That was just one of several new developments. Standard-production No. 5s had a rear sight vertically adjustable from 100-1,000 meters, a barrel shroud as previously used in the Mannlicher Model 1894 and a detachable, double-stacked magazine whose indicator holes matched corresponding openings in the magazine well. All had a fixed tunnel at the bottom of the grip for attachment of a shoulder stock whose construction was similar to that of the Model 1896.

Features that had previously proven to be worthwhile were carried forward. In that regard, the Model 1897 had the same type of dustcover as the larger Model 1896s, the same type of single-action function, an identical safety that locked the hammer and disconnected the trigger, a gas-release hole in the left side of the chamber and similar disassembly.

The Swiss tested the Bergmann again in 1898, and the British in 1902, but neither country was interested. So Bergmann marketed the Model 1897 commercially. Most guns were of standard configuration; minor differences are noted in the bolt-tensioning spring and details of the shoulder stock. At some point, two carbine versions were offered. Pistol-carbines were pistols with a longer barrel/barrel shroud mated to a detachable, solid stock. A few Model 1897s were made as traditional carbines, most having some degree of engraving. All variations were numbered in the same sequential serial range, from 1 to 1000.


gunModel 1908, Model 1910 and Model 1912. In 1907, Bergmann licensed manufacturing rights for all of his guns to Anciens Etablissement Pieper (AEP) of Belgium, which would produce 3,000 guns for the Spanish military. Compared to the Model 1897, the Model 1903 selected by Spain was smaller and easier to manufacture. The gun fired the more potent 9 mm Bergmann cartridge, renamed 9 mm Largo by the Spaniards, and Spain also requested some additional changes.

The new pistol, renamed the Model 1908, had a shorter, wider grip, a more prominent magazine release and a revised disconnector. The contract pistols were delivered to Spain in 1909, where they received a Spanish acceptance mark and issue number. At the same time, the gun was offered commercially, which explains the mix of military and commercial pistols in the serial range 1001-5000, including the occasional gun in an AEP-marked presentation case.

The following year, a Danish contract materialized. Like the Spanish, the Danish military wanted a few “special” features, sufficient to rename the pistol as the Model 1910. The mainspring of the 1910 was altered from a flat profile to an “S” shape, a cutout in the magazine well was matched to corresponding, concentric circles on the magazines to facilitate their removal and the locking block was re-designed to prevent backward insertion.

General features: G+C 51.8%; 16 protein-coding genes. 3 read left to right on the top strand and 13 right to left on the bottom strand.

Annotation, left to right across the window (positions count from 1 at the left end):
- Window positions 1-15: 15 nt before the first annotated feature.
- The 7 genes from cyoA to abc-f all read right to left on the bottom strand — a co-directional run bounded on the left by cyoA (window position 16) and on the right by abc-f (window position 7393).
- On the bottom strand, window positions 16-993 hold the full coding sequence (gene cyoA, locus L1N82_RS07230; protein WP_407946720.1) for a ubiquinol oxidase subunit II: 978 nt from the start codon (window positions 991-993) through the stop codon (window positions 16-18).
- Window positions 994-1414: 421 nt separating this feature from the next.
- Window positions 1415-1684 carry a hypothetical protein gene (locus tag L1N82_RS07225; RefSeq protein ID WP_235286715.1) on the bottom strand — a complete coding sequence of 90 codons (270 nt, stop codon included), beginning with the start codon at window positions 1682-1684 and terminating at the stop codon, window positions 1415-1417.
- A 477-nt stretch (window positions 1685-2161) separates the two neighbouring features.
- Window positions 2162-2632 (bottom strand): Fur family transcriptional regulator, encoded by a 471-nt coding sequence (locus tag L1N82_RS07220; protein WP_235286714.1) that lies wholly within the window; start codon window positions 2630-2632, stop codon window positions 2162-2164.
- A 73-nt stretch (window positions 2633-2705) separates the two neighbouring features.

The Danes purchased 4,840 pistols, intermixed with a few commercial guns, in the serial range 6000 to 11000, delivered between 1911 and 1914. Upon receipt, the Danish military marked them with a Crown/D on the left side of the barrel extension along with an independent issue number on the right side. All were supplied in a special leather holster that held an extra magazine, two six-shot stripper clips and a cleaning rod.

Afterwards, AEP offered the Model 1910 commercially. Pistols in the 12000 to 13000 range were often marked with a “Bayard Knight” logo and cataloged by AEP as the Model 1912. As had been true for a few of the Model 1908s, a number of these guns had a slotted backstrap to attach a unique wood-and-leather shoulder stock, having a very different and more secure lug compared to previous arrangements.

At the outset of World War I in 1914, Germany invaded and occupied Belgium. The Germans thus acquired a small number of Model 1910s, generally in the 15000 to 16000 serial range. These pistols were curiously devoid of the usual Belgian proofs, instead marked with a small “apple in a diamond” on the right side of the barrel, barrel extension and frame.

By the time World War I ended in 1918, it was clear to AEP that its Model 1910 was outmoded. Although production was discontinued, limited post-war assembly, circa 1918-1920, brought the serial range to about 17000.